For “The End of the Line” (season 2, episode 1), Weekends with Yankeetraveled to Rose Island in Newport, Rhode Island, to tour a lovingly restored lighthouse that’s been keeping watch over Narragansett Bay since 1870. Here,Yankee digital editor Aimee Tucker shares a closer look.History of Rose Island Lighthouse
Located a mile offshore, Rose Island sits in the middle of the East Passage of Narragansett Bay. As shipping traffic in the Newport area increased during the 19th century, Congress appropriated funds for a lighthouse, which was completed on the island’s southwest corner in 1870. When the Newport Bridge opened a century later, in 1969, the lighthouse fell out of use and into disrepair. Fearing its demolition, a group of volunteers formed the Rose Island Lighthouse Foundation and rallied to save it. In 1984 they successfully restored it to its 1912 appearance, while also installing environmentally conscious methods of electricity, water, sewer, and heat. On August 7, 1993, the beacon was relit, and the light could once again provide aid in navigation.
Things to Do on Rose Island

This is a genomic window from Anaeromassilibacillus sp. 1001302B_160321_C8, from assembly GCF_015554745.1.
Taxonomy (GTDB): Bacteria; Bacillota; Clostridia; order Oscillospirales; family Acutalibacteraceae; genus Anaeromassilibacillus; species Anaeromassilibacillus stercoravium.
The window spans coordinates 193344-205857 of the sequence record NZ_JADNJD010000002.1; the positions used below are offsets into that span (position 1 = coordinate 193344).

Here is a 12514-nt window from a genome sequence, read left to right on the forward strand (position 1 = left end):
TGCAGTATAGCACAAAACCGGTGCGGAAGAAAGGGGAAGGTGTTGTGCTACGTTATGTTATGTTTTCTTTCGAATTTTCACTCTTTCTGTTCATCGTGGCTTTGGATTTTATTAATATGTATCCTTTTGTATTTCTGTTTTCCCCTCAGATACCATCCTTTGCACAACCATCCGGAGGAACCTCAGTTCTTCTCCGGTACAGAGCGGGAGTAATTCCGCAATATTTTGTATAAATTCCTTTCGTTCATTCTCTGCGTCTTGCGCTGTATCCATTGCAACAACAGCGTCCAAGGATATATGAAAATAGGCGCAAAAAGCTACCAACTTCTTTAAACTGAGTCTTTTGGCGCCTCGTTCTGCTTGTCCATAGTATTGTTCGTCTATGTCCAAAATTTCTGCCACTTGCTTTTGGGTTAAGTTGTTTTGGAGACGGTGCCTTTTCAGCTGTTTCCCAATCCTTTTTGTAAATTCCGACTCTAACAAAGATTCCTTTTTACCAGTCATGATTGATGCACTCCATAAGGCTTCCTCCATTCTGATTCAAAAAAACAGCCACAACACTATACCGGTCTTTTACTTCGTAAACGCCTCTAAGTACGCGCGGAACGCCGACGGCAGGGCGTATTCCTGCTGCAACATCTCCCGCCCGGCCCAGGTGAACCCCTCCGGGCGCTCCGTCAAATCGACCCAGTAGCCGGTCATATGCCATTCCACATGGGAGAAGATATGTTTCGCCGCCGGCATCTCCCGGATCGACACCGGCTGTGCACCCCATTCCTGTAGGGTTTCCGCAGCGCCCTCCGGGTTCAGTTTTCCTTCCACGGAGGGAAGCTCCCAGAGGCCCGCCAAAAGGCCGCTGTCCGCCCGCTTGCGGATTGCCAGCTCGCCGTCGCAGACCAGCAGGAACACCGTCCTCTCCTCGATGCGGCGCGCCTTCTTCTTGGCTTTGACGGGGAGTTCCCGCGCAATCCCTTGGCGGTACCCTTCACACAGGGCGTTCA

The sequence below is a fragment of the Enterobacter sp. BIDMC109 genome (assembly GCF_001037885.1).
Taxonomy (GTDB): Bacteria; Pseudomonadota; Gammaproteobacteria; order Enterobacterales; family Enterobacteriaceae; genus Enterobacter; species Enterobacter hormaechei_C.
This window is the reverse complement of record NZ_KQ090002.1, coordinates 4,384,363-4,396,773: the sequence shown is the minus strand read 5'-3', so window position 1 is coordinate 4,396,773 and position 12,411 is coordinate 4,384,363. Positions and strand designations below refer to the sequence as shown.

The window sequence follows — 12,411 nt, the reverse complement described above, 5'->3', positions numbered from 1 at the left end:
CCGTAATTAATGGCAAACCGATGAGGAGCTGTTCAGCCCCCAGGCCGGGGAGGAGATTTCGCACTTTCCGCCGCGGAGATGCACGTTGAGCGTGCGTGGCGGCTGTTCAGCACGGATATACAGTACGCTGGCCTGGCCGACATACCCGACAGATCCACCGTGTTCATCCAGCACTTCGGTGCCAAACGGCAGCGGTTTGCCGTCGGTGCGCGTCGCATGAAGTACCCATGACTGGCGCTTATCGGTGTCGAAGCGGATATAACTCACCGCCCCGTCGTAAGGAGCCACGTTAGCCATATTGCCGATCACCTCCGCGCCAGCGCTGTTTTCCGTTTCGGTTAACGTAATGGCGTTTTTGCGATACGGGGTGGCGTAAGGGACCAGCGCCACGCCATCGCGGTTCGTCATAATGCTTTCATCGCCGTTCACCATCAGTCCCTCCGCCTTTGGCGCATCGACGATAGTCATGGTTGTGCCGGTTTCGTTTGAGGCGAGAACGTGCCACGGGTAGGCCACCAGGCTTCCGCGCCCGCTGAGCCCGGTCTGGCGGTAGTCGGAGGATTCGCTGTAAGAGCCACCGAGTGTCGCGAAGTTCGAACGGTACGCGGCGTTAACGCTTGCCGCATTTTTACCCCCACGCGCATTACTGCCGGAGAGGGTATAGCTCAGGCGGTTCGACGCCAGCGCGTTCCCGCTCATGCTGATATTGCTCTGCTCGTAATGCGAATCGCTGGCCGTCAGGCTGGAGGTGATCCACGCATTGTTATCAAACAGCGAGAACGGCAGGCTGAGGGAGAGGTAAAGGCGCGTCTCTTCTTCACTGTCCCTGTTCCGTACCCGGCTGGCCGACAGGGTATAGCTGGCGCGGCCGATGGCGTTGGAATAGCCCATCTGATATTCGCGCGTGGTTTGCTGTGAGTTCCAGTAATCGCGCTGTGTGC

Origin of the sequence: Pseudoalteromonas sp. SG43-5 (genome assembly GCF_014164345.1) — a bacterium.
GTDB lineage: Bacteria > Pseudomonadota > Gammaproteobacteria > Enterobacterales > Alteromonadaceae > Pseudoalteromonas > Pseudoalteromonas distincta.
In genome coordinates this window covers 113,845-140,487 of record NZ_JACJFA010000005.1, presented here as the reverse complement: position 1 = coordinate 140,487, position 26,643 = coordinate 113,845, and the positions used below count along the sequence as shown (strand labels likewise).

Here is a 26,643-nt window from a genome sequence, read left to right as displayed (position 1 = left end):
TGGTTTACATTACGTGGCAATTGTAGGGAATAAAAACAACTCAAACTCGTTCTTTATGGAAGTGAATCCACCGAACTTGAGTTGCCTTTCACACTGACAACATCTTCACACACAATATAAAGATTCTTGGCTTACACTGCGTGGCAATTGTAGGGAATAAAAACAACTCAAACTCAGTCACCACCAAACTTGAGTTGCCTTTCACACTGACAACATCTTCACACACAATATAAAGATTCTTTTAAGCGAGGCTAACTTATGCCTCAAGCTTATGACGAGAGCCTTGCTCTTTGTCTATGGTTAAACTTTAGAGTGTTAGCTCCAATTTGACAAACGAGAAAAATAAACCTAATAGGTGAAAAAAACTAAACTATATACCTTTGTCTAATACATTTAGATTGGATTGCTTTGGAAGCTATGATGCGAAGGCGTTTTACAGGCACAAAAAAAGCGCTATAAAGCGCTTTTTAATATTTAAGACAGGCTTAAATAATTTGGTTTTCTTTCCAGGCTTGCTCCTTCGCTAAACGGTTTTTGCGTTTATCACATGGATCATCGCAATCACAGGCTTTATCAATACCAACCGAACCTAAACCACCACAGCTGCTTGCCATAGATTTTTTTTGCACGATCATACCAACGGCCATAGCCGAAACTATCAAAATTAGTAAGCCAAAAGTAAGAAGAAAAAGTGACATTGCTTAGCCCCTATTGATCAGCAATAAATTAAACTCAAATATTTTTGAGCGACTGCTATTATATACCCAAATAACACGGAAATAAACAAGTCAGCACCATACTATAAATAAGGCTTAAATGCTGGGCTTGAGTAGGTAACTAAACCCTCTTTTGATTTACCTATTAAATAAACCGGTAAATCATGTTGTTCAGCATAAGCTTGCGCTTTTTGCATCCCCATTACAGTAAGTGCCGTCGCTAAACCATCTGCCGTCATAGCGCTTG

Spending a night or a vacation week in one of Rose Island’s guest rooms (there’s an apartment and a handful of single rooms available for rent in the summer) is the best way to make the most of a visit to the island, but day-trippers will still find plenty to admire and enjoy. Tour the historic lighthouse and Fort Hamilton barracks (guides are on hand during the summer months); stroll the walking paths after August 15, when the protection for nesting birds is lifted; beach-comb; fish off the rocks; enjoy a picnic lunch; or read a book in one of the island’s many ocean-facing Adirondack chairs. Bird-watchers, take note: Egrets, snowy egrets, and glossy ibis, plus many species of gulls and geese, all call Rose Island home.
ROSE ISLAND LIGHTHOUSE IN NEWPORT, RI | PHOTOS
Getting to Rose IslandRose Island and the lighthouse museum are open to the public from 10 a.m. to 4 p.m. daily from Memorial Day through Labor Day. Admission is $5 per person. Note: Parts of the island are restricted from March 1 to August 14 because of nesting birds. The best way to travel is via the Jamestown-Newport Ferry, unless you have your own boat, which you can tie up at the dock (or, for smaller craft, land on the beach).
Planning a longer visit to Newport, Rhode Island? Check out our Favorite Things to Do in Newport and our Guide to the Newport Mansions.